BERKELEY — Yalda Modabber's parents didn't understand, at first, why their daughter insisted on speaking to her children in Farsi.
"They said, 'Why don't you speak French to them? Farsi's a useless language,'" Modabber said.
The Berkeley mother doesn't think so. Neither do her Iranian-American friends — many of whom came to the United States as young children in the late 1970s. They want their children to embrace a language and culture that isn't well understood in the West, she said.
About two years ago, Modabber and other like-minded mothers, including Ladan Sobhani and Yasi Massih, began meeting in the park for informal Farsi playgroups. Knowing that their kids might lose interest in the Persian language the moment they attended an English-speaking preschool, they started a preschool of their own: Golestan Kids.
The program — whose name translates, loosely, to "flower garden" — recently moved into the Heywood House, a historic home with high ceilings and sunlit rooms near West Berkeley's upscale Fourth Street shopping area. It is small, usually with less than 10 children on a given day, and three teachers. It costs roughly $12,000 a year to attend five days a week, and about $4,800 for two days a week.
Most of the children who attend the Farsi-immersion preschool or its after-school program are of mixed ethnicity, with just one Iranian-American parent.
"My wife is Persian, so we're trying to keep the language and culture alive for the next generation," said Chris Harrelson, who brought his daughter, Hanna, to school by bicycle.
One morning last week, the children started the day as they always do: with "circle time." The toddlers sang songs and clapped their hands on one rug, while the older ones gathered in another room to recite the Persian alphabet, count to 10 (in Farsi, Spanish and English), and play vocabulary games.
Mid-morning, all of the children and their teachers sat around a long table for a snack of carrots, celery, and avocado and pear slices.
One of the teachers, Hengameh Chamanpardaz, greeted the kids cheerfully from the head of the table.
"Salam," she said.
Even the small meal mimics an important element of traditional Iranian family life, with people of all ages eating together and sharing conversation, said teacher Samira Sharif.
"When everyone's at the table, you're not supposed to get up until everyone is finished," she explained.
That's important to Sobhani. She wants her kids to learn respect for elders, and to understand — though not necessarily practice — such cultural traditions as "taarof," a form of courtesy in which a guest is expected to refuse food or tea, for example, several times before accepting it. (Likewise, the host is expected to make the offer as many times.)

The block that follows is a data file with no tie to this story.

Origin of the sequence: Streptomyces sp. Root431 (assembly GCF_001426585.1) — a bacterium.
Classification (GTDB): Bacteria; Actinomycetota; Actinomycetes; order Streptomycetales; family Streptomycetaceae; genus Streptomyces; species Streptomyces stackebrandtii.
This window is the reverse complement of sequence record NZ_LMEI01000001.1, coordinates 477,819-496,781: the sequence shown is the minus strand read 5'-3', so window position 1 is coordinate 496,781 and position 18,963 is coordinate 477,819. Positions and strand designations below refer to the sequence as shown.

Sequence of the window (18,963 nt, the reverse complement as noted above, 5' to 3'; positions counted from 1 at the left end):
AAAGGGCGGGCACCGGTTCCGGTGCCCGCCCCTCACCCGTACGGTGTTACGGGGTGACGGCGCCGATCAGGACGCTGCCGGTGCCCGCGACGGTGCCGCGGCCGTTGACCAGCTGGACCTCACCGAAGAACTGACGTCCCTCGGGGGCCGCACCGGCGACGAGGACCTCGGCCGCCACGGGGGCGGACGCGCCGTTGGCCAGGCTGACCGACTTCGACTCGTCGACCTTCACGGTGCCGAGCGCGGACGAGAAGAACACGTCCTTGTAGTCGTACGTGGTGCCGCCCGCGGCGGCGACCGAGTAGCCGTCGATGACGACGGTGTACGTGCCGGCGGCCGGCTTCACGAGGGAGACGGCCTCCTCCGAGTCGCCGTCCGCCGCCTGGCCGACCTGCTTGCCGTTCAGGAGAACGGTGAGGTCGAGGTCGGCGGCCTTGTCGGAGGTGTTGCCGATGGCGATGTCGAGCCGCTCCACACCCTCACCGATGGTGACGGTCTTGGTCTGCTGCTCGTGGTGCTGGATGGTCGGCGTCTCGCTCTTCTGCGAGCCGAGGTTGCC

"My husband's American," Sobhani said. "They're only getting Iranian culture from me and my side of the family."
Massih and her husband were born in Iran and moved to the United States when they were young. But most of their friends are not Iranian, she said, and they have to make a concerted effort to speak Farsi with one another at home, in front of their children.
"We've both grown up in America," she said. "It's easier to speak English together."
Modabber said she was raised speaking French and that she might not have taught herself Farsi and embraced Iranian culture had she been immediately accepted by her American classmates in suburban Massachusetts.
Modabber moved to the United States with her family in the late 1970s, about the time when Iranian militants stormed the U.S. Embassy in Tehran and took dozens of American diplomats hostage for more than a year. Her fifth-grade classmates didn't like how she dressed or how she spoke, not to mention her nationality, she recalled.
"These kids were brutal," she said. "I shed a few tears and a few drops of blood."
Years later, at a school reunion, some of Modabber's former classmates apologized for her mistreatment. In retrospect, she said, she is grateful.
Now, Modabber wants her two young sons, Kian and Manu, to discover what she has grown to love about traditional Iranian culture — its poetry, its hospitality, its respect for elders.
At some point, she said, "They're going to leave Berkeley. When they go out in the world, I want them to be proud of being Iranian."